ProfRose ProfRose - 11 months ago 46
Python Question

Round to whole numbers without using conditional statements in Python - Logic

I'm taking a Python course at Udacity, and I'm trying to work this out for myself without looking at the answer. Perhaps you can give me a hint for my logic?

Below are the instructions and what I have so far. We haven't learned conditional statements yet, so I can't use those. We've only learned how to assign/print a variable, strings, indexing strings, sub-sequences, and .find. They just introduced the str command in this final exercise.

# Given a variable, x, that stores the
# value of any decimal number, write Python
# code that prints out the nearest whole
# number to x.
# If x is exactly half way between two
# whole numbers, round up, so
# 3.5 rounds to 4 and 2.5 rounds to 3.
# You may assume x is not negative.

# Hint: The str function can convert any number into a string.
# eg str(89) converts the number 89 to the string '89'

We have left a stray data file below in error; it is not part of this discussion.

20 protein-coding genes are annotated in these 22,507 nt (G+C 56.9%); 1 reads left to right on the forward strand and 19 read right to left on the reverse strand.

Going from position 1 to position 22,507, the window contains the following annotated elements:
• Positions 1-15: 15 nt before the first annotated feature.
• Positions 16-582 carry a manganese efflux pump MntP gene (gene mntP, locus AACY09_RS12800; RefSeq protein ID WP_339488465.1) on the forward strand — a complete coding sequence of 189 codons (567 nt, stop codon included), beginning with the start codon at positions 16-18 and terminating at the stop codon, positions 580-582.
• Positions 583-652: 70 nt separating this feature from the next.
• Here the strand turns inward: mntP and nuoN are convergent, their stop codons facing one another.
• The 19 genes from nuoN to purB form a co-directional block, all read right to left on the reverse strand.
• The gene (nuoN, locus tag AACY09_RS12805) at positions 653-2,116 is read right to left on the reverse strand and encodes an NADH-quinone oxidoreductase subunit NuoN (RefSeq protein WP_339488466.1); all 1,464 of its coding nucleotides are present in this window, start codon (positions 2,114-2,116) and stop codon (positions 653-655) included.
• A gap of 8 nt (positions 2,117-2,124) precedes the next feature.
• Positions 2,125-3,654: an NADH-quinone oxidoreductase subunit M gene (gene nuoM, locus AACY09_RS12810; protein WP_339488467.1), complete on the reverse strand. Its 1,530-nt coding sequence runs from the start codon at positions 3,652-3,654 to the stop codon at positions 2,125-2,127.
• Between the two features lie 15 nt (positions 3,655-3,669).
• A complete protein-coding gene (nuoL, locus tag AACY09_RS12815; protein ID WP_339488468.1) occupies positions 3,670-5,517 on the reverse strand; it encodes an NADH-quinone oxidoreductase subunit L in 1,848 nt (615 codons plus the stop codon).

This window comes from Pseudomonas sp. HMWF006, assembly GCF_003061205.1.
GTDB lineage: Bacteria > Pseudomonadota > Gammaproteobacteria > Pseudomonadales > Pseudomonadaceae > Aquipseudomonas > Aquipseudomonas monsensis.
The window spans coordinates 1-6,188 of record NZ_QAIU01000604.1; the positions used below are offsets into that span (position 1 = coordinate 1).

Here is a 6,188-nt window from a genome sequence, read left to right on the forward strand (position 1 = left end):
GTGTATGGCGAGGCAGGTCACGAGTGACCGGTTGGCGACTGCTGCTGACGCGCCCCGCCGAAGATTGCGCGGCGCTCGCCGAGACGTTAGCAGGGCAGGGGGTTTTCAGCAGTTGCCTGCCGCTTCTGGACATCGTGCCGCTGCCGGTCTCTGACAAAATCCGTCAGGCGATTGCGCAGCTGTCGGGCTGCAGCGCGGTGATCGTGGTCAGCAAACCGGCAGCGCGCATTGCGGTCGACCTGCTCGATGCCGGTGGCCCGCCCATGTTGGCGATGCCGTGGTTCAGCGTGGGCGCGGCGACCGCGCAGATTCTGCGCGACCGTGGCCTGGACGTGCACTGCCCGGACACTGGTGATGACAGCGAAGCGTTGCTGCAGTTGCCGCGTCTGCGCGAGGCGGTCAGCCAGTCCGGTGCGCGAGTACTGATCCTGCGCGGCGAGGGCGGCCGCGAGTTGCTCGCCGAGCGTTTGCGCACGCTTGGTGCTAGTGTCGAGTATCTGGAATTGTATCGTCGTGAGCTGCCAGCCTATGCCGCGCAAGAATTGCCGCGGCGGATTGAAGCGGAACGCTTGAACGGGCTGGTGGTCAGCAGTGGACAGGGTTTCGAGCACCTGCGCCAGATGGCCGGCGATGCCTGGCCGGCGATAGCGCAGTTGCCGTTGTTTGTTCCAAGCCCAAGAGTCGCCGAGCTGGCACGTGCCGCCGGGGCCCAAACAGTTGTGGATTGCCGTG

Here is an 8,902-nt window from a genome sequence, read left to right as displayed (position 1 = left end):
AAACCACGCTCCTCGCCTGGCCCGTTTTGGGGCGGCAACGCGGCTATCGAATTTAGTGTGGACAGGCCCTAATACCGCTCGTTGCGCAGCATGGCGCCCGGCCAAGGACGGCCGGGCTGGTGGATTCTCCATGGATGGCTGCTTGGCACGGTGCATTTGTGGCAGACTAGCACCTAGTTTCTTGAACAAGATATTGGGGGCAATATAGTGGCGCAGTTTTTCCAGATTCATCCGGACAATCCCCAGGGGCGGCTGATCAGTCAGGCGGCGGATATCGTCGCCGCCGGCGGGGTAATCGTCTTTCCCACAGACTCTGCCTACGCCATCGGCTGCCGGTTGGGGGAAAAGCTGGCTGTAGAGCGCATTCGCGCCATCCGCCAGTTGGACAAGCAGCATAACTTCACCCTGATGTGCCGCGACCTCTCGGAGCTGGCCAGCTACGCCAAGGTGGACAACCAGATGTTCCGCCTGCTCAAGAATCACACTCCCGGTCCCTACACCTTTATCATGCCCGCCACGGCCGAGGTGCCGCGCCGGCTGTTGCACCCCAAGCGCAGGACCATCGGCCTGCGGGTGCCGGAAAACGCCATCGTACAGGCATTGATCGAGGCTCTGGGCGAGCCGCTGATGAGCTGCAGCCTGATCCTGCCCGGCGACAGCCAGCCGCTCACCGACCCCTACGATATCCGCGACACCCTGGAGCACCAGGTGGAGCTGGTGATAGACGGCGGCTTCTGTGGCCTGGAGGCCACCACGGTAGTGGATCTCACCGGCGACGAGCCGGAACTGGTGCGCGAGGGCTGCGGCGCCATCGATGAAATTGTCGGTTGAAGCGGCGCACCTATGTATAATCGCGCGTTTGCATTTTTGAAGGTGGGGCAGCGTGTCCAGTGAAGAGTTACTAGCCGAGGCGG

# Along with the str function, this problem can be solved
# using just the information introduced in unit 1.

# x = 3.14159
# >>> 3 (not 3.0)
# x = 27.63
# >>> 28 (not 28.0)
# x = 3.5
# >>> 4 (not 4.0)

x = 3.54159


x = str(x)
dec = x.find('.')
tenth = dec + 1

print x[0:dec]


So this gets me to print the characters up to the decimal point, but I can't figure out how to have the computer check whether "tenth" is > 4 or < 5 and print out something according to the answer.

I figured I could probably get far enough for it to return a -1 if "tenth" wasn't > 4, but I don't know how I can get it to print x[0:dec] if it's < 5 and x[0:dec]+1 if it's > 4.


Could someone please give me a nudge in the right direction?

Answer Source

This is a weird restriction, but you could do this:

x = str(x)
dec_index = x.find('.')
tenth_index = dec_index + 1
tenth_place = x[tenth_index] # will be a string of length 1
should_round_up = 5 + tenth_place.find('5') + tenth_place.find('6') + tenth_place.find('7') + tenth_place.find('8') + tenth_place.find('9')

print int(x[0:dec_index]) + should_round_up

What we do is look at the tenths place. Since .find() returns -1 if the argument isn't found, the sum of the .find() calls will be -4 if if the tenths place is 5, 6, 7, 8, or 9 (since one of the .find() calls will succeed and return 0), but will be -5 if the tenths place is 0, 1, 2, 3, or 4. We add 5 to that, so that should_round_up equals 1 if we should round up, and 0 otherwise. Add that to the whole number part, and we're done.

That said, if you weren't subject to this artificial restriction, you would do:

print round(x)

And move on with your life.